Which type External USB Disk do you prefer 2,5 inch or 3,5 inch?

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Which type External USB Disk do you prefer 2,5 inch or 3,5 inch?

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Hi all,
Which type for an external USB DISK do you prefer a 2,5 inch or 3,5 inch for Backup purposes.

What are the pro and cons of when it comes to use one of these types for backup of the NAS?
 
3.5" disks"
* Larger
* Heaver
* Typically cheaper
* Typically faster
* Available in higher capacity
* reliability appears to be similar.

For NAS backup use I do not see much difference.
I do not like USB backup in generall, prefer a second NAS or a cloud backup, because of the attention needed, the fact that there is no backup at different location.
 
I do not like USB backup in generall, prefer a second NAS
I hear you, but I guess for as a second backup solution couldn’t hurt I think?

At the moment I backup to a second NAS, but I’m looking for a second solution and an external USB disk seems like a good alternative, only I was wondering which one I should take the 2.5 or the 3.5 version
 
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I use 3.5" USB drives, mostly for the reasons already given. A plus for a 2.5" USB drive would be that you'd be very unlucky to get one that can't be powered by the NAS... so your 2.5" drive would be protected by the UPS you use with the NAS.

I would avoid any USB drive that includes it's own encryption feature. The WB MyBook (IIRC) has it and is applied even if you dont' set a password ... not so good if the enclosure dies and you want to move the drive to a new enclosure. My preference has been WD Elements (think they are called something else in the US), cheaper than bare drives and you get a simple enclosure too.

Nothing to stop you using a USB drive connected to a second NAS. Which is what I do to air-gap the backup from the main NAS.
 
To clarify, the WD Elements Desktop (3.5") is what I use. I had a 2.5" WD Elements portable ages ago when they were simple, straight sided boxes and the drive circuit board had a USB interface, not SATA with a screwed on SATA-to-USB board.
Thanks for clarifying. Personally I prefer seagate disk (internal and external), always used them without any problems. But I guess WD disk are the same quality.
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So do you guys think an DS211j would be good enough to use for an offsite backup solution?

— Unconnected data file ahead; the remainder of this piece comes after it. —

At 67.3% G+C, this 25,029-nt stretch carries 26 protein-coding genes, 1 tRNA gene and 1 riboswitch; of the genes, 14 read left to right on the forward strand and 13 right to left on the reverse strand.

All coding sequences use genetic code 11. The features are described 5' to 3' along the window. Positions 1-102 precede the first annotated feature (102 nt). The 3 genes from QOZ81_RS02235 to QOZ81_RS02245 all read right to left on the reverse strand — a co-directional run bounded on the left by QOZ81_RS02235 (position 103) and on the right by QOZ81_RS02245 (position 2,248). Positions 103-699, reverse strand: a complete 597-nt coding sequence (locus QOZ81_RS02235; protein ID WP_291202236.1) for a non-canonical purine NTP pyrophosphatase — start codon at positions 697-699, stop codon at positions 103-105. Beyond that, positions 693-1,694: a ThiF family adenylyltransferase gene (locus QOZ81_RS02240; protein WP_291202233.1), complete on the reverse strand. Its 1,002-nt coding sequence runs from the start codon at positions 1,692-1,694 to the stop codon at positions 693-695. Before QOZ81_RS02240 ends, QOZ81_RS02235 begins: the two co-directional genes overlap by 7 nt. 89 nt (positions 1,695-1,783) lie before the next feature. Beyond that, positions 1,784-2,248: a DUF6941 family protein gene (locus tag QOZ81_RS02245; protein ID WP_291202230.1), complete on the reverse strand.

I still have one laying around somewhere...
I know it is very old and slow but it could still be useful for backups
 
So do you guys think an DS211j would be good enough to use for an offsite backup solution?
When it comes to its speed of it, the only way to get its full 1G speed is to run it with DSM 4.3. Anything above that will kill the unit regarding performance. The unit still covers the latest DSM 6.2.4 UP2.

So it's more like security vs speed. Then again, if it's on a remote location and you don't have 1G WAN, then running it on 4.3 doesn't really matter, but having a DSM 4.x facing the internet is a huge security risk.

As a pure remote backup destination unit, it will serve its purpose for sure.
 
having a DSM 4.x facing the internet is a huge security risk
If you do plan to use it like then then I would not rely on any of its packages to build the secure connection. Rather, use an up to date server/router to terminate a VPN from you home location and then access the old NAS through the tunnel. I'd also apply firewall rules on the remote Internet router that restricts (or denies) the old NAS connections to/from the Internet.
 
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When it comes to its speed of it, the only way to get its full 1G speed is to run it with DSM 4.3. Anything above that will kill the unit regarding performance. The unit still covers the latest DSM 6.2.4 UP2.

So it's more like security vs speed. Then again, if it's on a remote location and you don't have 1G WAN, then running it on 4.3 doesn't really matter, but having a DSM 4.x facing the internet is a huge security risk.

As a pure remote backup destination unit, it will serve its purpose for sure.
I hear you, yes speed is definitely a problem with DSM 6.2.*, but I guess if I setup the backup first on my LAN and run the First backup then for the rest it will be incremental then the speed will be not won't be such a problem then, especially if I only run it at night. Of course, I only want to use it as a long-term backup for files that don't change daily.
-- post merged: --

If you do plan to use it like then then I would not rely on any of its packages to build the secure connection. Rather, use an up to date server/router to terminate a VPN from you home location and then access the old NAS through the tunnel. I'd also apply firewall rules on the remote Internet router that restricts (or denies) the old NAS connections to/from the Internet.
Thanks for the tip! I do everything already via VPN, and certainly for this I would not dare to backup without VPN;-)
 

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